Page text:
Although efforts have been made to capitilize on Echanis' name with respect to the Wanner/Taylor Warrior knife project this attribution is in error per published accounts from noted cutlery and martial arts writers/authors Michael Janich and Greg Walker.

According to the Echanis estate Michael Echanis had contacted Gerber Legendary Blades in Portland, Oregon. Echanis was very familiar with Gerber's cutlery products to include the much favored Gerber MK II fighting knife he trained with and carried. Echanis also favored the Gerber Mark I boot knife. In an interview with Greg Walker, Echanis historian, with Master Chief Bob Nissley, a close friend and mentor to Echanis at Fort Bragg, Nissley was given a Mark I by Echanis with the admonition that "This is all you need to kill a man!" (Interview, MCPO Bob Nissley (Ret.), August 2013).

In an article written after Echanis' death by Randy Wanner and titled (Circle of Stealth - Echanis' Revolutionary Sentry Removal Technique (Soldier of Fortune, October 1980, Pgs 37-39) Wanner, playing the role of the attacker, is seen using one of the prototype Warriors he'd had made for himself. Interestingly enough the "sentry" is outfitted with a Gerber MK2 fighting-utility knife, Echanis' blade of choice. Wanner refers to the knife he uses in this article as the "Echanis warrior knife" (SOF, October 80, Pg 39, Photo/Caption 2). This reference perhaps lending to the mistaken belief Echanis was a contributing designer. An effort was made after Echanis' death on behalf of Randy Wanner and Bob Taylor to see the Warrior knife become an Echanis memorial project the Echanis Family declined. Wanner would partner with Bob Taylor to refine the knife's design and it would be produced in several different patterns by Al Mar Knives, Round Eye Knife and Tool and Spyderco Knives.

The Gerber MK 1 and MK 2 fighting knives became Echanis' most recognized personal weapon and signature trademark.

Nicaraguan military service

Historical inferences and allegations that Echanis and members of his team in Nicaragua were working for the CIA are in error. Although former Green Beret and Echanis' best friend Chuck Sanders had applied for a position with the intelligence agency he was advised by formal letter in March 1977 that no vacancies were available for him. Sanders later made a second unilateral contact with a self-identified recruiter for the CIA at Fort Bragg, North Carolina, regarding possible opportunities to assist the intelligence agency (,5472900), however Echanis scolded Sanders after the fact and rebuked then Master Sergeant Luke Thompson's several efforts to contact him to assist the CIA as being inappropriate and uninvited. The Deputy Charge of Mission (DCM) at the U.S. embassy told the extended staff to include Echanis and his team they would never be permitted to be used in such a capacity and the issue was settled in-house (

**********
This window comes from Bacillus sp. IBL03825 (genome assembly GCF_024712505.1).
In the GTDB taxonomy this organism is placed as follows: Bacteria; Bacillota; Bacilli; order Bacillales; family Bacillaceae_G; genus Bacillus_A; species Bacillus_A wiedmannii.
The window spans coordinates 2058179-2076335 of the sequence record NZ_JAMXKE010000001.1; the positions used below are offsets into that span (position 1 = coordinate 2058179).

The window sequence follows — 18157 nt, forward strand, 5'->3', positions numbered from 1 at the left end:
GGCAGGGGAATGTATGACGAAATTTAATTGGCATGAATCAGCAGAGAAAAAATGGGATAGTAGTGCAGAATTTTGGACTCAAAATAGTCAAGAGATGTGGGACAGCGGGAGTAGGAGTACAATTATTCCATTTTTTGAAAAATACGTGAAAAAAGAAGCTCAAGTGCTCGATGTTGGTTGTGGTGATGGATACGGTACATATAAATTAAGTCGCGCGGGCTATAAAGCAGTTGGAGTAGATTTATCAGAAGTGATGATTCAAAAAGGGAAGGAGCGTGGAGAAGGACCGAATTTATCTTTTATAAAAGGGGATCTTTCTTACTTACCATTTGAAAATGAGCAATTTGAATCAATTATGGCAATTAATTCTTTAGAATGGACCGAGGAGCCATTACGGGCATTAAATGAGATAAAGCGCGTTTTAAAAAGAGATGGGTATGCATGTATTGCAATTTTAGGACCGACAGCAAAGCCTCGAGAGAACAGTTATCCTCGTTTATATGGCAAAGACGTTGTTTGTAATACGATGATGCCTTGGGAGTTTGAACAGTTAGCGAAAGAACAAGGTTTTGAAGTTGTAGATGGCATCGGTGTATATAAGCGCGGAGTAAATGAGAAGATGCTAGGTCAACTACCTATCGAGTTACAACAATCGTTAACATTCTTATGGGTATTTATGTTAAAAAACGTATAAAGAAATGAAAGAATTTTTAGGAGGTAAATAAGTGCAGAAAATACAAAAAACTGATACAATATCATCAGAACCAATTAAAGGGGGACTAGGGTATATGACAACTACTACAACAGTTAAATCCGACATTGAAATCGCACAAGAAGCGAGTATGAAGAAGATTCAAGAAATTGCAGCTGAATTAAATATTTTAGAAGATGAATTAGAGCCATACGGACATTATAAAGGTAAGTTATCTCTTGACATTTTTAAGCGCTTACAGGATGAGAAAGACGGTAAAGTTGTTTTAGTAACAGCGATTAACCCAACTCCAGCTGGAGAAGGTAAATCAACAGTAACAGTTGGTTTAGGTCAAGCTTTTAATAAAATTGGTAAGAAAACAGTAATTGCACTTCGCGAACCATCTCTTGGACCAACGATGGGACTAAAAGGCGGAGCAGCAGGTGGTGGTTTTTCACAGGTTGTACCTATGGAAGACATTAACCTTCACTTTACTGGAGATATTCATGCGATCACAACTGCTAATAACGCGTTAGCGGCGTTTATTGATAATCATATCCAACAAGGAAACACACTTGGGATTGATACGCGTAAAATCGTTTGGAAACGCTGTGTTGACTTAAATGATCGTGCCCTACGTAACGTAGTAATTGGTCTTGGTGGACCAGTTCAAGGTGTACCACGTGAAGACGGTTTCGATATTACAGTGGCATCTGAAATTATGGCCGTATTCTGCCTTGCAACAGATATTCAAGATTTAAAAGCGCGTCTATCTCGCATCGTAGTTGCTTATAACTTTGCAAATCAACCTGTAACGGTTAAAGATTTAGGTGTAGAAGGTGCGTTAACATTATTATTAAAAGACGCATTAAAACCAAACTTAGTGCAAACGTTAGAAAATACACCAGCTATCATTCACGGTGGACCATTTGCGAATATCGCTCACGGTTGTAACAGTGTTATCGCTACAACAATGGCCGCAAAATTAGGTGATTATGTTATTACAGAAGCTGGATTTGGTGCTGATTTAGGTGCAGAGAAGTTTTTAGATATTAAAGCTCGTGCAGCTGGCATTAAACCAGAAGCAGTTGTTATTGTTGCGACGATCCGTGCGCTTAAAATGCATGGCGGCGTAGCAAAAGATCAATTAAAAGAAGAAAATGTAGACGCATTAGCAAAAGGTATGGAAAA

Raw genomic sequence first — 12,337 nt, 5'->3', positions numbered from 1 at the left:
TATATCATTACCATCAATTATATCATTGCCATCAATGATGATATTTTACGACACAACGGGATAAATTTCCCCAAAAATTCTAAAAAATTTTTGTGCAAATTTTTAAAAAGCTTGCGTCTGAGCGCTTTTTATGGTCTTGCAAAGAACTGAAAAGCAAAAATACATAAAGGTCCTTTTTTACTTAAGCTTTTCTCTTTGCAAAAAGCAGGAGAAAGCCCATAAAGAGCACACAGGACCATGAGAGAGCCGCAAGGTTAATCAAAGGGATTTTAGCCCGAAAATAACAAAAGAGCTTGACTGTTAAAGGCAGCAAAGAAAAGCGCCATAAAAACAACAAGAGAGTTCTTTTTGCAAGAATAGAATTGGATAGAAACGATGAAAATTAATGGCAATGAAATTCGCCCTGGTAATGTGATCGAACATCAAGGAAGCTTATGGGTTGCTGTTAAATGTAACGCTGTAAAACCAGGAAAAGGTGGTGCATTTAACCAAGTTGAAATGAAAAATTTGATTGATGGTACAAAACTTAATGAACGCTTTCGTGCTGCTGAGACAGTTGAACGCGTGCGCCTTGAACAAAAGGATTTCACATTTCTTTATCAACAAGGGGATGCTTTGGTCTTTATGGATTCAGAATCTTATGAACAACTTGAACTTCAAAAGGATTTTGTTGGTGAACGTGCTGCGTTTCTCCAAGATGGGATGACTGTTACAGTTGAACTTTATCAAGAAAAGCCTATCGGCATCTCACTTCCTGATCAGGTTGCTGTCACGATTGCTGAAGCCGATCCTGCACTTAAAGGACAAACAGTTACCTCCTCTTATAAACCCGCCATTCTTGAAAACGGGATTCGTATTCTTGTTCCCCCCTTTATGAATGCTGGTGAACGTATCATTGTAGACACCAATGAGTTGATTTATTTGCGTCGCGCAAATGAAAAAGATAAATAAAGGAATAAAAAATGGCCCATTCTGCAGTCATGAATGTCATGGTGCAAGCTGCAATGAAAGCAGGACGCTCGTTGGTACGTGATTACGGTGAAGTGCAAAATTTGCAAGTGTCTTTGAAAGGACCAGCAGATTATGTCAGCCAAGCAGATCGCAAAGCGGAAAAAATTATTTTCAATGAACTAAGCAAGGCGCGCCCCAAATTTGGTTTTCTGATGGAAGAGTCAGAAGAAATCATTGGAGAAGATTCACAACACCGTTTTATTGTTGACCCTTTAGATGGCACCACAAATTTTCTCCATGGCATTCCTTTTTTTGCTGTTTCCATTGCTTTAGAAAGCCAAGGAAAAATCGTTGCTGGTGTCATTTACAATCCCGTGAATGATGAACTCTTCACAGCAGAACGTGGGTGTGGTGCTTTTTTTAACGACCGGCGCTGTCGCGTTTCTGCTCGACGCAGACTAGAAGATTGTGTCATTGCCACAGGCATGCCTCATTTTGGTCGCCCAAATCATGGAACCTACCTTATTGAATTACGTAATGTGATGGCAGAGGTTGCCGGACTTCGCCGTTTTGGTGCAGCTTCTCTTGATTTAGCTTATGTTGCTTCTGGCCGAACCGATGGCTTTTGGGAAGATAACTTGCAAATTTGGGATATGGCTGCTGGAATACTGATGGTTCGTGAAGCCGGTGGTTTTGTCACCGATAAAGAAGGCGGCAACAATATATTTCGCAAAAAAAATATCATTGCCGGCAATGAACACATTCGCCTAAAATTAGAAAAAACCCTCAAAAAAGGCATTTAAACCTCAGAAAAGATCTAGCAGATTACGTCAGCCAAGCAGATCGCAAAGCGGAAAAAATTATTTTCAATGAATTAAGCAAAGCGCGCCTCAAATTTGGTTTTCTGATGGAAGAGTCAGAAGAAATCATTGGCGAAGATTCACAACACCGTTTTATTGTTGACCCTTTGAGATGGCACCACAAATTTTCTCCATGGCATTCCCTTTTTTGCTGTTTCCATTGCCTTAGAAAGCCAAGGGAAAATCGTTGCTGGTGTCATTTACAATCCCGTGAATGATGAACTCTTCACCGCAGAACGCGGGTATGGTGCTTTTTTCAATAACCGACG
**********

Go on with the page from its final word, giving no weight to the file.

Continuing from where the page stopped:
Echanis did enjoy a friendly relationship with then CIA liaison Tom Hewett who was stationed at the JFK Center on Smoke Bomb Hill at Fort Bragg at the time. According to retired Master Chief Bob Nissley, then the senior naval advisor for special warfare at the Center, Echanis would often visit with Hewett either while at Bragg training or while traveling through Bragg to either Colorado (Boulder) or Los Angeles.

Echanis' perceived rank as a major is described by Somoza in his 1980 book co-written with Jack Cox, Nicaragua Betrayed. Echanis would sometimes wear a green beret with 5th Special Forces Group "flash" and a major's rank. The beret was one he wore while working with Special Forces students and cadre during Robin Sage exercises,the last phase of the SF qualification course. This beret was gifted to Echanis historian and retired "Green Beret" Greg Walker in 2012 by the Echanis Family. Describing the Sandinista take-over of the Nicaraguan Congress in August 1978 by the FSLN Somoza describes "General Jose Ivan Allegrett and Major Mike Echanis stormed out of my office in anger. They wanted to lead the charge. These military men were afraid of nothing. With twelve to fourteen men they were going to take the Palace and, you know, they would have done it...". Clearly then President Somoza did not know or care regarding Echanis' use of a major's rank to both intimidate or impress.